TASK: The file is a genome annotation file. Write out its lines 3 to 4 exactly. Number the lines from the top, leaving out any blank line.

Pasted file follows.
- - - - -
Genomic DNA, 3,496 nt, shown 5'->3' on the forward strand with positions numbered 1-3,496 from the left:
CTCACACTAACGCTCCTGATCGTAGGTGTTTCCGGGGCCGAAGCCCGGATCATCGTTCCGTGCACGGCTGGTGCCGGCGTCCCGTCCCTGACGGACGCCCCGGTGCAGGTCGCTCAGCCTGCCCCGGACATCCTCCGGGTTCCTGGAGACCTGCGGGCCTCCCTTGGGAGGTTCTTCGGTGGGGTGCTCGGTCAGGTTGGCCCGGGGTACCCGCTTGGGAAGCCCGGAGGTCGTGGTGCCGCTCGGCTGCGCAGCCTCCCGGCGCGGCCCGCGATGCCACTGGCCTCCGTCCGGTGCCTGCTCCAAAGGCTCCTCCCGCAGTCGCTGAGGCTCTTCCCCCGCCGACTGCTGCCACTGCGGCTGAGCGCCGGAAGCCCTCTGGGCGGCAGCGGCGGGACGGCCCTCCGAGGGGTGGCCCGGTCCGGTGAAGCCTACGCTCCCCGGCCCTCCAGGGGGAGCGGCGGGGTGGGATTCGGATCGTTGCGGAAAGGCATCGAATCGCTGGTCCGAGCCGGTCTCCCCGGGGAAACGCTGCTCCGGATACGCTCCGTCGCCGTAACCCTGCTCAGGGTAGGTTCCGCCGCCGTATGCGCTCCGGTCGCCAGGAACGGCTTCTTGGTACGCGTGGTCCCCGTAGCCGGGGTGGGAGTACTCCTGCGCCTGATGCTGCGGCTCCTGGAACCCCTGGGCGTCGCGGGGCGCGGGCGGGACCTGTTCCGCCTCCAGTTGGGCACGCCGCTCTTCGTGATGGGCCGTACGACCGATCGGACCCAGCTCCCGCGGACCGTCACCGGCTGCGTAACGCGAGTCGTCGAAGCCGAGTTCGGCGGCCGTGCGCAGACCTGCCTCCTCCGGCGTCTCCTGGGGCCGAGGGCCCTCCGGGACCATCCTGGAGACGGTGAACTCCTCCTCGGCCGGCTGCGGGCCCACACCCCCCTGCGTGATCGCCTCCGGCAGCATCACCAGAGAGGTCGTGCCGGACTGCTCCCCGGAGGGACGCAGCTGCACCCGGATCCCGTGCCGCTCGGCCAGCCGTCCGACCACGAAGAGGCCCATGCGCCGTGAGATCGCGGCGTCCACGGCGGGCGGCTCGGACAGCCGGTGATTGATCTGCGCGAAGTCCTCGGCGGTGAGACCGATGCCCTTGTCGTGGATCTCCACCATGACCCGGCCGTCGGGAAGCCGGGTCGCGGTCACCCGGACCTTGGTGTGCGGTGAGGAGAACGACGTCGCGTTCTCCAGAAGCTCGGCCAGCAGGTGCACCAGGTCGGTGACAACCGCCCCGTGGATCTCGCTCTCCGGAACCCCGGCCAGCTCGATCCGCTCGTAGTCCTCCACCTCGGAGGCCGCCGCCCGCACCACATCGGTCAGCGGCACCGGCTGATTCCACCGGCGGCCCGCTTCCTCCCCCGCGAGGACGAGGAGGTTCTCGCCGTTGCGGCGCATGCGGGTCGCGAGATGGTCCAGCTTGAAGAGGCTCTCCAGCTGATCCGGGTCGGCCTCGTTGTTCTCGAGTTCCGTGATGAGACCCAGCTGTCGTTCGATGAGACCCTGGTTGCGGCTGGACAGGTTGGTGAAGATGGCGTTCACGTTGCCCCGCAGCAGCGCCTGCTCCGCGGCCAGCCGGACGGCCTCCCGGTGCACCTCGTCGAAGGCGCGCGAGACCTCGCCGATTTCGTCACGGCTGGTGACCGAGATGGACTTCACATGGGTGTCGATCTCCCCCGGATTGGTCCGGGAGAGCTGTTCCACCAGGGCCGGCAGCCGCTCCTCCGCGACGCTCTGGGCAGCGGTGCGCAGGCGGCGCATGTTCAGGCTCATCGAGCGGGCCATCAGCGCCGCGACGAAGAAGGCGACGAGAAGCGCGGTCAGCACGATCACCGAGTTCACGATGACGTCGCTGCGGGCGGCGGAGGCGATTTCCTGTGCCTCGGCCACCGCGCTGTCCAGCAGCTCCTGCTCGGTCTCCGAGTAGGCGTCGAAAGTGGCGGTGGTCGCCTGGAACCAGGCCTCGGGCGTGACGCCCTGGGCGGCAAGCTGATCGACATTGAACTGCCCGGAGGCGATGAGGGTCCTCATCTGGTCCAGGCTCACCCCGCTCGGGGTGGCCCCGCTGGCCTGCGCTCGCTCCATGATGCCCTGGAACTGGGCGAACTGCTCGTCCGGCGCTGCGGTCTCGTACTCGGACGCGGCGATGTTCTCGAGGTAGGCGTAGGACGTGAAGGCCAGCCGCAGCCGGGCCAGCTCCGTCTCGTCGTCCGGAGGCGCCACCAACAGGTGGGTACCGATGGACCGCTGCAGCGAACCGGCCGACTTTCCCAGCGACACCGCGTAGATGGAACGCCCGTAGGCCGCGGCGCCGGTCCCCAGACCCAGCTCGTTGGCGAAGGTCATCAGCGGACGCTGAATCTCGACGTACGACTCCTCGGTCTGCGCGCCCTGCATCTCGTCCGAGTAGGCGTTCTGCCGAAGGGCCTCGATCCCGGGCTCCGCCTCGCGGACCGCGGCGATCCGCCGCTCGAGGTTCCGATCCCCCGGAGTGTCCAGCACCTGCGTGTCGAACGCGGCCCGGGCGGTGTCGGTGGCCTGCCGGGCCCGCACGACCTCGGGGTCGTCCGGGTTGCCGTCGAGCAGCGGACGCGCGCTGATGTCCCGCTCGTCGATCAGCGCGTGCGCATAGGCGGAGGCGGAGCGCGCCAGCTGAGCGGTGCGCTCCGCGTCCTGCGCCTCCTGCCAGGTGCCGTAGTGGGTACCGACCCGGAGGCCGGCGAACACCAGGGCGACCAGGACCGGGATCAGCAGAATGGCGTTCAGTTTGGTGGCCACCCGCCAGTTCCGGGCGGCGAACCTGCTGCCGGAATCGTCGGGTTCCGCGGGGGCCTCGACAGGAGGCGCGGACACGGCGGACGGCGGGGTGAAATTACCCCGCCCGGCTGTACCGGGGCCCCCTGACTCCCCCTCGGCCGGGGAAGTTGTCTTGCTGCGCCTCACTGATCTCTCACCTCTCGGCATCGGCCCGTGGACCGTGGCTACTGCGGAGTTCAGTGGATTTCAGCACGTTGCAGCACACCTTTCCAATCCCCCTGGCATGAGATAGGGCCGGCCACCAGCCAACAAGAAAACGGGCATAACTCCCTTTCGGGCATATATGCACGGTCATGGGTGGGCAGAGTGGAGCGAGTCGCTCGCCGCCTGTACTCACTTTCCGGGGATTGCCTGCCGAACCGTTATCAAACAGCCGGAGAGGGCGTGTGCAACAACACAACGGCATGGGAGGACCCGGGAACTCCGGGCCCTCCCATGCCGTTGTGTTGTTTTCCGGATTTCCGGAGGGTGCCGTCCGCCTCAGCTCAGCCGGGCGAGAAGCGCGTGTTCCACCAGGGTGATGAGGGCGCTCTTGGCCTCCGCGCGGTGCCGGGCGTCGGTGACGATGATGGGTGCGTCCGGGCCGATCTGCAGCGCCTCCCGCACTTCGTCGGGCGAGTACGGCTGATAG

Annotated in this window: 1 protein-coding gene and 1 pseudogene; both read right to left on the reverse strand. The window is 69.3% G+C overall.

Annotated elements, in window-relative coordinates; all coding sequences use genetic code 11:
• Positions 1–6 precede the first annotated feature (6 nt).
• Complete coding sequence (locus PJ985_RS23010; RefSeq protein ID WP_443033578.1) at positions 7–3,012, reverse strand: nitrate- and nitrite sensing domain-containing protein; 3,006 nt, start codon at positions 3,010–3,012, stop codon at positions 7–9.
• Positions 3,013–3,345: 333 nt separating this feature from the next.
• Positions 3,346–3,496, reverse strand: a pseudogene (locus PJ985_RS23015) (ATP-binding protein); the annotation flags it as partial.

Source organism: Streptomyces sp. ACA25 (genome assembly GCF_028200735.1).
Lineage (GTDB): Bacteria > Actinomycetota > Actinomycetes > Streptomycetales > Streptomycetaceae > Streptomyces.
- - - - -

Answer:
Annotated in this window: 1 protein-coding gene and 1 pseudogene; both read right to left on the reverse strand. The window is 69.3% G+C overall.

Annotated elements, in window-relative coordinates; all coding sequences use genetic code 11: